By: Todd Thibodeau
Charles F. Swayger was born in Bohemia in 1866. At the age of 12, he went to horticultural school, graduating 6 years later. Upon graduation, he made the trip overseas to the New World. Over the next 15 years, he honed his trade and practiced as a landscape gardener in New York City, Pittsburgh, California, Colorado, Mexico, Cuba and Key West. Soon he was recognized for his skills, designing some of the most artistic gardens in the country. Eventually, the Union Pacific Railroad hired him to design and supervise work on station landscapes throughout the Rocky Mountain West, including the beautiful grounds around the Cheyenne depot. Swayger also became the forester and landscape gardener for Fort D.A. Russell.
In 1905, Swayger built a home on six acres of land at the corner of Randall Avenue and Bent Street in Cheyenne. Swayger was gaining prominence as a landscape gardener and wanted a house that matched his station. He built a Georgian Revival influenced house with many unique features of the era. At the time no other house looked like the Swayger home and it gained considerable recognition.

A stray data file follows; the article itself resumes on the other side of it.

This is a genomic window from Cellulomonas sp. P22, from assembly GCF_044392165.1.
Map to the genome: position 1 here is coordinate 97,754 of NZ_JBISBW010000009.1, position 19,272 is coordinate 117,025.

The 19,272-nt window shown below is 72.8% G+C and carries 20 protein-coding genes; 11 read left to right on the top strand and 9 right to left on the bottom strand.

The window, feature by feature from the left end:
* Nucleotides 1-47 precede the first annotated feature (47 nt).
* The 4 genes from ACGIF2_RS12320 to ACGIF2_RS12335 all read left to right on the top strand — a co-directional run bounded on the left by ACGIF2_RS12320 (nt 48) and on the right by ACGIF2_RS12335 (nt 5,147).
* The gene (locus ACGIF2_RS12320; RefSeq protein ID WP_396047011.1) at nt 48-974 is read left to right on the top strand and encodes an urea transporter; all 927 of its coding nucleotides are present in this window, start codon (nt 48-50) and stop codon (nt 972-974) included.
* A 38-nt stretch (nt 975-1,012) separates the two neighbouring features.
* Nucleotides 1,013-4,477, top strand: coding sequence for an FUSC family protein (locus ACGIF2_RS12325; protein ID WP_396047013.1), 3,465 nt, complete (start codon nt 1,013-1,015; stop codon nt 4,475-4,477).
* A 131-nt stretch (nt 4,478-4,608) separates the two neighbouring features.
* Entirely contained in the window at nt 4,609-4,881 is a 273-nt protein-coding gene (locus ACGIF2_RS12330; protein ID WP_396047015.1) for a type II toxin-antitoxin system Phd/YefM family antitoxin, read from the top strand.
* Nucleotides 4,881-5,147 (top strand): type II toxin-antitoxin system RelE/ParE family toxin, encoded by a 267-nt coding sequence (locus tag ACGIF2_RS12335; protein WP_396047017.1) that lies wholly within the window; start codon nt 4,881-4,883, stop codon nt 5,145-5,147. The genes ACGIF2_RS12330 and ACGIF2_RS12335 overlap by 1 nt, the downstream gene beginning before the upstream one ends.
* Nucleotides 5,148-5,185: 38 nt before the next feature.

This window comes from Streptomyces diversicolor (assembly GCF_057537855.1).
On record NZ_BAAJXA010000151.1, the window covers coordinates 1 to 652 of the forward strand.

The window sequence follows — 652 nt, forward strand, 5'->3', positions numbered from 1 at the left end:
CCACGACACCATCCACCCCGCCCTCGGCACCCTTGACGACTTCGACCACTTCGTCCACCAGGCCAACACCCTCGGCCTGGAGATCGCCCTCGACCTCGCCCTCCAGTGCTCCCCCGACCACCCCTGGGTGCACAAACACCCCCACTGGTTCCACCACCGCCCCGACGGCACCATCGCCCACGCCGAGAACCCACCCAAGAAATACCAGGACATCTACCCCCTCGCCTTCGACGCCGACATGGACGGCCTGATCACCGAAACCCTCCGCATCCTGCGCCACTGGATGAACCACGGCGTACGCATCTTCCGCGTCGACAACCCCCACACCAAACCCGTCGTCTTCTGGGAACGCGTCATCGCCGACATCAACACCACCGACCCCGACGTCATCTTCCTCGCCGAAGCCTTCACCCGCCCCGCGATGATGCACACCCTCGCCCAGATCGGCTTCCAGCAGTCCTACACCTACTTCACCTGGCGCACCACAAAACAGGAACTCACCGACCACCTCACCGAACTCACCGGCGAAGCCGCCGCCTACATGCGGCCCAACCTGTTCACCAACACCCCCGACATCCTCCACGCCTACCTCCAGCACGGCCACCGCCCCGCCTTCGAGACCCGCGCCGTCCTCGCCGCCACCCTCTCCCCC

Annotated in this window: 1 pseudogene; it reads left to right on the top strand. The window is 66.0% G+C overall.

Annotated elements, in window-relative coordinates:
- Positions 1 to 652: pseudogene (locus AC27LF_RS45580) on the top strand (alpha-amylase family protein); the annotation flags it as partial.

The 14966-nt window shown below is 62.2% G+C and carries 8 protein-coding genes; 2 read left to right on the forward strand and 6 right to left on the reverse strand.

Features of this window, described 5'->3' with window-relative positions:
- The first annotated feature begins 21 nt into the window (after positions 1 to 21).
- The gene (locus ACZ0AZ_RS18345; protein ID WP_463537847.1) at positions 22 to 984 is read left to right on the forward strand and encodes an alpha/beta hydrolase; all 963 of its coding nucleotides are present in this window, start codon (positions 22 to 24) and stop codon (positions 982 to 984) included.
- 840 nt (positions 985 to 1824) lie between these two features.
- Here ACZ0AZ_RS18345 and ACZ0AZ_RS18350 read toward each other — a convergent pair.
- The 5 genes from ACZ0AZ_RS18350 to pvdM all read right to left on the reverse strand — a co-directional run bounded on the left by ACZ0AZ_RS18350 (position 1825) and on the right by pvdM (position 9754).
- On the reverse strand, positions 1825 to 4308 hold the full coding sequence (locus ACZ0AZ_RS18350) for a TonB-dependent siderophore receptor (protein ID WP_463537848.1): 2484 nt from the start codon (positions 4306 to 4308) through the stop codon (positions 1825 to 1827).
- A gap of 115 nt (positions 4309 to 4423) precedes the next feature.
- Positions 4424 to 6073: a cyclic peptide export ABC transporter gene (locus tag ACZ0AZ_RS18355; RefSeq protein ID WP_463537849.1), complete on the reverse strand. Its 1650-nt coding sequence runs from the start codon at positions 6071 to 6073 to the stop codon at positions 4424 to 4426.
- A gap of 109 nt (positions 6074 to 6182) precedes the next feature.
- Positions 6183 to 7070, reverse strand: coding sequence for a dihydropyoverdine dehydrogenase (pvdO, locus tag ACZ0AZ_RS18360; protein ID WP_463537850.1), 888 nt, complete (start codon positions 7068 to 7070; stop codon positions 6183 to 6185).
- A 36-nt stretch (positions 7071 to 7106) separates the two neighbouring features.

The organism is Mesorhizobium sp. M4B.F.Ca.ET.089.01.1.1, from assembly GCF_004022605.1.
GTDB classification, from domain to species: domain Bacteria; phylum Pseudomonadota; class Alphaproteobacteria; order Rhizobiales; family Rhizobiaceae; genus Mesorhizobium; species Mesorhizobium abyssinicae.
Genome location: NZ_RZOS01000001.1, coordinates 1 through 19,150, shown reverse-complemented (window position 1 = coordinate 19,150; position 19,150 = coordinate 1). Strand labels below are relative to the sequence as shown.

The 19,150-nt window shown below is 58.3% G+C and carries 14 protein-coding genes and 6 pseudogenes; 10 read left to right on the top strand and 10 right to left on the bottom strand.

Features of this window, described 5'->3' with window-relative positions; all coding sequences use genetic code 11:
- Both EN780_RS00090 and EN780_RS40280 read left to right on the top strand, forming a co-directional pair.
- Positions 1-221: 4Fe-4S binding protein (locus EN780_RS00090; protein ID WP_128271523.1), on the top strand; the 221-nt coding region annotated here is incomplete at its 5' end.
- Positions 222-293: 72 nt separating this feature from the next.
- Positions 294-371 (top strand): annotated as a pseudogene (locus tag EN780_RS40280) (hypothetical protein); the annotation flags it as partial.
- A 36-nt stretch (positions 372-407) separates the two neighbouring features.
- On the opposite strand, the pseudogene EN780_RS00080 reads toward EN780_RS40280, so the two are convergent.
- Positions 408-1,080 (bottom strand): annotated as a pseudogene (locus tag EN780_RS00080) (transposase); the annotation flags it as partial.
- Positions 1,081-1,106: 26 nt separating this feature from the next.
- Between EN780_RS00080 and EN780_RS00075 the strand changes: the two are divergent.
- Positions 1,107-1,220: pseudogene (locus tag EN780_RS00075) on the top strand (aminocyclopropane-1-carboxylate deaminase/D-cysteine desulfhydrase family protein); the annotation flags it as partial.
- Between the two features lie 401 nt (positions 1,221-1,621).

Swayger built numerous greenhouses on the property that have since been removed. He spent years experimenting with watering plants and studied different methods of irrigation from California to Mexico. He came up with a system to water the trees and plants from above with iron pipes with spaced nozzles. The pipes were on big swivel wheels that allowed him to move the pipes and turn the spray in any direction. He was able to adjust pressure in the system to regulate spray and used warm water to prevent freezing. The property had a boiler house with a twelve hundred gallon tank to provide warm water to heat the greenhouses and water the plants. At the time this one of the largest heated greenhouse complexes in the Rocky Mountain West.
Through the years the house had fallen in to decay. In 2008, the Swayger home was purchased by Todd Thibodeau and he is working to restore the house to its former glory.
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